OK. I think everything is possible.
But regarding two simultaneous melodies, particularly if the two are equally relevant (principal), it's better that they "take turns".
Take a look at the master of masters: Bach, the first invention (two voices). Whe one is active, the other one is less active and vice versa.
So basically counter melodies are only possibe if the main melody sustains long notes or stops playing altogether?
What I tried to do there with the last four chords before it went to E min was I - V - IV - IV/iii
In the last chord I added a E note underneath it...or was I suppose to add the E min chord under the F chord?
Your transition to E minor was quite good! I would put a little more emphasis on the B since that's the V of iii, and to put a little more attention onto it.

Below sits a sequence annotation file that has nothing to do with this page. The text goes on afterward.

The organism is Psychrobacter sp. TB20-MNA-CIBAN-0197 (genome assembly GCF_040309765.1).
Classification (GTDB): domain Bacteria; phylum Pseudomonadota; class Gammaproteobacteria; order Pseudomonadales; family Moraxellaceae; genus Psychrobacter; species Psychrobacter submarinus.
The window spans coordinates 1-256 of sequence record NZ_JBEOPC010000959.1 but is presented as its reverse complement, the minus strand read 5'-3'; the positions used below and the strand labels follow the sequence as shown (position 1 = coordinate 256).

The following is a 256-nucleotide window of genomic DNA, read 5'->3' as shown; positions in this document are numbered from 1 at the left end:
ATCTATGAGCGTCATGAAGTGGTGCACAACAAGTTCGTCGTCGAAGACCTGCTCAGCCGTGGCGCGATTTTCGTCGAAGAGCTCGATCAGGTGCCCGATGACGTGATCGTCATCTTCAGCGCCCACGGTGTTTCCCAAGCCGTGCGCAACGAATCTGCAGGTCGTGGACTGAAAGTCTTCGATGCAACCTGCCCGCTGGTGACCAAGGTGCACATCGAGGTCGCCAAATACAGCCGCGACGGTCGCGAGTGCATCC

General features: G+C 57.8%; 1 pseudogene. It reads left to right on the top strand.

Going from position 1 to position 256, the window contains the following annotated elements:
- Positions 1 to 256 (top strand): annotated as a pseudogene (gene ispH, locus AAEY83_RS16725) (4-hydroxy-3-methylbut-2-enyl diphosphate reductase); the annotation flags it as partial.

Suspensions: The general rule for suspensions is that the note you're trying to resolve to is not also present in the suspension. You also shouldn't be resolving to a 13th tone unless it jumps to that new key. Things for you to think about. Nice!
What happens here is that the melody never rests. It's good you leave moments of "silence", there you can write a countermelody.
In general terms, when there are two melodies, when one is less active (long notes, rests) the others is responding.